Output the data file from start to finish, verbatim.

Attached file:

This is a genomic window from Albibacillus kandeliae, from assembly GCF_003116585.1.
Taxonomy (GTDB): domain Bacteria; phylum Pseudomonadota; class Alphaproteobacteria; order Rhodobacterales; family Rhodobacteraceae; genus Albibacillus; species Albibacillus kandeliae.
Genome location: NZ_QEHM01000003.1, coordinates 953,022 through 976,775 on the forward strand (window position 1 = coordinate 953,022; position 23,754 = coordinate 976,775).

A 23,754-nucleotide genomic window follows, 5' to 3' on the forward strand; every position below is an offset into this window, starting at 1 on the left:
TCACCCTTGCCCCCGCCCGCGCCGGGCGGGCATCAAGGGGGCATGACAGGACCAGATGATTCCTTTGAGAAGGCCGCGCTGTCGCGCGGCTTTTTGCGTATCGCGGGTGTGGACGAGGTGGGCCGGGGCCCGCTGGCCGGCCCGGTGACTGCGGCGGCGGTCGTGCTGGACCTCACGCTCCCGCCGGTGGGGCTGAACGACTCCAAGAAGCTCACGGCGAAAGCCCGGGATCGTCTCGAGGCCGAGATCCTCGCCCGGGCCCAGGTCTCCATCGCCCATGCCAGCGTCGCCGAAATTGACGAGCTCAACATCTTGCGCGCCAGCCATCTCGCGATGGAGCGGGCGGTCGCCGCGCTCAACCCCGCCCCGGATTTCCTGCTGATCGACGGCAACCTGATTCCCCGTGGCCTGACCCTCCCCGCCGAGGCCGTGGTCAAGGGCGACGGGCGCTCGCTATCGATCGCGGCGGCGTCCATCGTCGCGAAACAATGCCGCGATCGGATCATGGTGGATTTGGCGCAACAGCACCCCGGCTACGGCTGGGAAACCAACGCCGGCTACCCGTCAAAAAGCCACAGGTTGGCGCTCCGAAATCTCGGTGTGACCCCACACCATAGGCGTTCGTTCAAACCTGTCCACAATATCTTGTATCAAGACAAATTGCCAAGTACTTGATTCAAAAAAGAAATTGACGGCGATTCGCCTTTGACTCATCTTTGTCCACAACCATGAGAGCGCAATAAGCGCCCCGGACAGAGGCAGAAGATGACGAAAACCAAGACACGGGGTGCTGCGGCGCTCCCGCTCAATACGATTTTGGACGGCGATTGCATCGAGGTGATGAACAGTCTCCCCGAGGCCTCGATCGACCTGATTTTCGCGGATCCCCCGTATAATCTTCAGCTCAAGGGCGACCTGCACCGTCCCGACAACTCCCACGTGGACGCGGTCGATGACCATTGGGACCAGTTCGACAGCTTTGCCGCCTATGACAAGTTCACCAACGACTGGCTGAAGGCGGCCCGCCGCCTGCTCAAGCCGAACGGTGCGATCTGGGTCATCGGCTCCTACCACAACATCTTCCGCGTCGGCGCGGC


This is a genomic window from Albibacillus kandeliae, from assembly GCF_003116585.1.
Taxonomy (GTDB): domain Bacteria; phylum Pseudomonadota; class Alphaproteobacteria; order Rhodobacterales; family Rhodobacteraceae; genus Albibacillus; species Albibacillus kandeliae.
Genome location: NZ_QEHM01000003.1, coordinates 953,022 through 976,775 on the forward strand (window position 1 = coordinate 953,022; position 23,754 = coordinate 976,775).

A 23,754-nucleotide genomic window follows, 5' to 3' on the forward strand; every position below is an offset into this window, starting at 1 on the left:
TCACCCTTGCCCCCGCCCGCGCCGGGCGGGCATCAAGGGGGCATGACAGGACCAGATGATTCCTTTGAGAAGGCCGCGCTGTCGCGCGGCTTTTTGCGTATCGCGGGTGTGGACGAGGTGGGCCGGGGCCCGCTGGCCGGCCCGGTGACTGCGGCGGCGGTCGTGCTGGACCTCACGCTCCCGCCGGTGGGGCTGAACGACTCCAAGAAGCTCACGGCGAAAGCCCGGGATCGTCTCGAGGCCGAGATCCTCGCCCGGGCCCAGGTCTCCATCGCCCATGCCAGCGTCGCCGAAATTGACGAGCTCAACATCTTGCGCGCCAGCCATCTCGCGATGGAGCGGGCGGTCGCCGCGCTCAACCCCGCCCCGGATTTCCTGCTGATCGACGGCAACCTGATTCCCCGTGGCCTGACCCTCCCCGCCGAGGCCGTGGTCAAGGGCGACGGGCGCTCGCTATCGATCGCGGCGGCGTCCATCGTCGCGAAACAATGCCGCGATCGGATCATGGTGGATTTGGCGCAACAGCACCCCGGCTACGGCTGGGAAACCAACGCCGGCTACCCGTCAAAAAGCCACAGGTTGGCGCTCCGAAATCTCGGTGTGACCCCACACCATAGGCGTTCGTTCAAACCTGTCCACAATATCTTGTATCAAGACAAATTGCCAAGTACTTGATTCAAAAAAGAAATTGACGGCGATTCGCCTTTGACTCATCTTTGTCCACAACCATGAGAGCGCAATAAGCGCCCCGGACAGAGGCAGAAGATGACGAAAACCAAGACACGGGGTGCTGCGGCGCTCCCGCTCAATACGATTTTGGACGGCGATTGCATCGAGGTGATGAACAGTCTCCCCGAGGCCTCGATCGACCTGATTTTCGCGGATCCCCCGTATAATCTTCAGCTCAAGGGCGACCTGCACCGTCCCGACAACTCCCACGTGGACGCGGTCGATGACCATTGGGACCAGTTCGACAGCTTTGCCGCCTATGACAAGTTCACCAACGACTGGCTGAAGGCGGCCCGCCGCCTGCTCAAGCCGAACGGTGCGATCTGGGTCATCGGCTCCTACCACAACATCTTCCGCGTCGGCGCGGC